The next plan features a full-size inglenook, for 3, 3, and 5 wagons. However to achieve this an external fiddle yard is required, but that would rather defeat the point of building the layout in the box Phil has! So my idea is to hinge the yard such that it folds over the layout, when open a bridge could easily hide the hinge pillars. Using cassettes would allow the fiddle yard framing to be on top of the deck, saving height when folded into the box.

I've added a kick-back siding again but this time run it under the bridge to suggest the end of a run-round loop, adding a little operational interest. Indeed a small platform could be squeezed in, OK a station is unlikely but perhaps an internal system running works passenger trains would be plausible, maybe a naval base?

Another good basis for a micro layout is a locomotive depot, after all you're never going to run much in the way of a train in 73cm but if you like locos (and who doesn't?) this gives a great excuse to show off your collection without bothering with stock! This plan is a rather small depot, and like my Southon Yard 009 loco depot only the front of the shed is depicted (we want to park the locos on show!). I've used a coaling stage to hide the exit track, but if that seems a bit grand a works building of some kind would do - a wagon repair shop if you like wagons.

However despite using a 3-way point, to allow reasonable space for locos on display there isn't really space for a fiddle yard, even though all that is required is a cassette for a loco. In fact the Peco Loco Lift would work a treat, even if just the end rests on the lead track. To support the other end of the cassette or loco lift perhaps the end of the baseboard could incorporate a telescopic or hinged arm!

The final plan takes on another aspect altogether. Phil wants somewhere to pose locos and stock for photographs, which brought to mind those ex-works photographs seen in books where the new loco is posed on the works traverser ... hmm, how about a model works traverser! This plan is completely pointless (!) and features the traverser at the centre. Making it work could be a challenge! To the left are sidings to pose locos and stock outside the repair shops, for added interest the back siding could be the goods inwards loading dock. For a fiddle yard the same cassette system as the last plan is used, hidden by the erecting shop and a raised walkway.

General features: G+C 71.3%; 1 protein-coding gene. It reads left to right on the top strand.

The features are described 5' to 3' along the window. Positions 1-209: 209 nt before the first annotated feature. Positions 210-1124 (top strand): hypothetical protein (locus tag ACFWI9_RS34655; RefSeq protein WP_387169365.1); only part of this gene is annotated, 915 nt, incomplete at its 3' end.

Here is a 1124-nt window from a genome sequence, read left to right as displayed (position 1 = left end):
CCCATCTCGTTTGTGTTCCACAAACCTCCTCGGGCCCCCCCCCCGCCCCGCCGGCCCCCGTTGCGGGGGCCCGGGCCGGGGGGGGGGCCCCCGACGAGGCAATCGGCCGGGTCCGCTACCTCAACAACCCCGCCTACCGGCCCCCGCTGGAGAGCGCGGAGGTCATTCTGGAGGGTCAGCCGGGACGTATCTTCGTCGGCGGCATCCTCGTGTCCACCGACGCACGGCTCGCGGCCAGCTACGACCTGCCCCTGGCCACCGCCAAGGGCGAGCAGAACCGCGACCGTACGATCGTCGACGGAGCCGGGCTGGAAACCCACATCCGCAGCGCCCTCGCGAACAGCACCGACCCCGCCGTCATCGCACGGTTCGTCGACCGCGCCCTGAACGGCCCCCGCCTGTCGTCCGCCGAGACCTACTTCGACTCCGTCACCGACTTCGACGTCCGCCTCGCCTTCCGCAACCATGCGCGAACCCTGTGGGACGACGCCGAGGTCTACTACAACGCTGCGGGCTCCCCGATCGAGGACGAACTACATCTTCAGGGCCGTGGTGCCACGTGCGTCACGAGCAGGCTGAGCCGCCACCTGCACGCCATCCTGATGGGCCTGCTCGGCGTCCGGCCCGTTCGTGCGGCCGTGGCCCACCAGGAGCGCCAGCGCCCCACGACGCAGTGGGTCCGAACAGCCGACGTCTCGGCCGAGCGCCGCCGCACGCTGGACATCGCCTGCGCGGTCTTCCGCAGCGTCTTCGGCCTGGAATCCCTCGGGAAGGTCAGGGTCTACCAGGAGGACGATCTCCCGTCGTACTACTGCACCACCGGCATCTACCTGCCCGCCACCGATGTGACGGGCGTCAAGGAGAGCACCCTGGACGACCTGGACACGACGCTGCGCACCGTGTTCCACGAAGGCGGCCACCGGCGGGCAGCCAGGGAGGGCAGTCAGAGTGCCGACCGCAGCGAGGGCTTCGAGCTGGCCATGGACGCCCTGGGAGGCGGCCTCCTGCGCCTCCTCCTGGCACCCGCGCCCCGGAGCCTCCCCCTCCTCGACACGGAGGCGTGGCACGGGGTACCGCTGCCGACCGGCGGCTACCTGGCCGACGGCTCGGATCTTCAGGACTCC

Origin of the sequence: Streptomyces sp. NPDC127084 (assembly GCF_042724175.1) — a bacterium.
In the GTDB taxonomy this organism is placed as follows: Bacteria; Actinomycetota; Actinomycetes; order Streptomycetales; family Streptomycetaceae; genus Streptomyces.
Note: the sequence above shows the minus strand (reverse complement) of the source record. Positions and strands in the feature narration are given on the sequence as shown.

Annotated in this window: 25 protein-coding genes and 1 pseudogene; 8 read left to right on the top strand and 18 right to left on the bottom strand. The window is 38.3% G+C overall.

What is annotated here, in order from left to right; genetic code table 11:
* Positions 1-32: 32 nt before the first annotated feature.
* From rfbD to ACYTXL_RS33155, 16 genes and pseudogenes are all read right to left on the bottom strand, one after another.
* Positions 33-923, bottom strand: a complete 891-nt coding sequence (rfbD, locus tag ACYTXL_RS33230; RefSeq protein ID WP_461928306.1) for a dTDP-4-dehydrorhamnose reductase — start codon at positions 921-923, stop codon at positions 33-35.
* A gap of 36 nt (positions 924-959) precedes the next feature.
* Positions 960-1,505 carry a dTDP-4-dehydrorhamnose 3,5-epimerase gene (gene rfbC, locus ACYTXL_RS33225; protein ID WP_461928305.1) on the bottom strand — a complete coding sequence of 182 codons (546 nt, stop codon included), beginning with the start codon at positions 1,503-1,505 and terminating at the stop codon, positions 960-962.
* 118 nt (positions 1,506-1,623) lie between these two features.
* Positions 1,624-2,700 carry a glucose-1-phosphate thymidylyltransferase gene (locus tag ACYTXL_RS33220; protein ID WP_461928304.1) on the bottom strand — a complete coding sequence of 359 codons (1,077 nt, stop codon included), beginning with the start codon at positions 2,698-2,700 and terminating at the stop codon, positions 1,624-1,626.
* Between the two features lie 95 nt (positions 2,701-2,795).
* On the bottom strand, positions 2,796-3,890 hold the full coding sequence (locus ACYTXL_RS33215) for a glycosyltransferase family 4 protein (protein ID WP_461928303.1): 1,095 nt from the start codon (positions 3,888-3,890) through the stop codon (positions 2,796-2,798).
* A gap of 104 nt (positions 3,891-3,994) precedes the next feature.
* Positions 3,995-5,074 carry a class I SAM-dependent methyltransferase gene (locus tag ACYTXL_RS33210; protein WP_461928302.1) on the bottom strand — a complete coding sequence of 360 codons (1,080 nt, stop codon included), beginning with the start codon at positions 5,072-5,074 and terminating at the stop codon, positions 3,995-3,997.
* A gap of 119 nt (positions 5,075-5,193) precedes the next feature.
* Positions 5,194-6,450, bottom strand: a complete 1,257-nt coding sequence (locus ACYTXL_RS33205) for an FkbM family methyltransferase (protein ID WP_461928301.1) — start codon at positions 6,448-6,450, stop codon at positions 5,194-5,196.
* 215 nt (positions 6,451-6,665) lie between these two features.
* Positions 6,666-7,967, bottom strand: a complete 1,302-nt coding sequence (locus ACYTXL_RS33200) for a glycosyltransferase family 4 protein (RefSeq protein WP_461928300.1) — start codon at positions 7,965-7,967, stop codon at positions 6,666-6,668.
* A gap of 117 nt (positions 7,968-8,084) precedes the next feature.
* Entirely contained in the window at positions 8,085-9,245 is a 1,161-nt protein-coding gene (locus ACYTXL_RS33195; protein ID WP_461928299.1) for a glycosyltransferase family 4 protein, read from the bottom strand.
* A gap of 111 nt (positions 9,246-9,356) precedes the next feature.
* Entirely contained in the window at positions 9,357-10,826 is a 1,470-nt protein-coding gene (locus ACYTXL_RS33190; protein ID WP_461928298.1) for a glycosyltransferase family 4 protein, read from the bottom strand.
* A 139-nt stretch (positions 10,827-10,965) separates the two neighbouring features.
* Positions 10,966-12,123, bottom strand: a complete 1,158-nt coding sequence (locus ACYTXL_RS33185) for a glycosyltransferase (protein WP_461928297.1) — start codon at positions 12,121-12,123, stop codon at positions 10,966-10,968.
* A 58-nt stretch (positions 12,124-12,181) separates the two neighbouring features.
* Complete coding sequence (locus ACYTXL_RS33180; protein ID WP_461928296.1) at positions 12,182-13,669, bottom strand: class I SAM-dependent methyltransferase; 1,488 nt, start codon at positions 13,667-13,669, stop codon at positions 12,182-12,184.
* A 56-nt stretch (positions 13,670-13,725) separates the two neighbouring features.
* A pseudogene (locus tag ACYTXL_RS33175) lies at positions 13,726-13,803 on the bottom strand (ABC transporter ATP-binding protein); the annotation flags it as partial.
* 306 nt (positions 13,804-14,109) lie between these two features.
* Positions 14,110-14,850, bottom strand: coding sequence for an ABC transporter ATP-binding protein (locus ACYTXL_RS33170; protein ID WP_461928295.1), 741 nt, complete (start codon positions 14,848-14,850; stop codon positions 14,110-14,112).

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Saturday, 7 November 2009

Southwold at the Lancing Show

The local group of the N-Gauge Society hold an annual show not so far from me, and as they invite layouts in other scales too it is worth a visit. I have to say N gauge doesn't grab me, but then it is ideal for main-line trains and they are not my main interest. Having said that, London Underground is not an interest of mine either but the OO layout "Abbey Road" was superb, nicely detailed with a frequent service of colourful trains, great for my 2-year old too!

My friend Simon Wilson from the Sussex Downs 009 group was exhibiting his layout Southwold, based on the 3' gauge line that once ran to Southwold. Simon uses 009, which feels in keeping with the small stock the line used even though by rights it should be 12mm gauge, and runs various loco's and stock as well as models of the line's original stock. The relatively large area of the layout has been used to give feel of the train in the landscape, and getting down to eye level to look across the fields to the next station (there are 3 on the layout!) there are some great views.

Simon was awarded the Best In Show trophy - well deserved I say, even if the gremlins had been attacking the running (board joints need attention!).

Although I have seen the layout before I took the opportunity while there was good light, few people about (well, less than EXPO!) and my toddler was distracted (!) to get some photos. You can see more photos from the show and of Southwold here.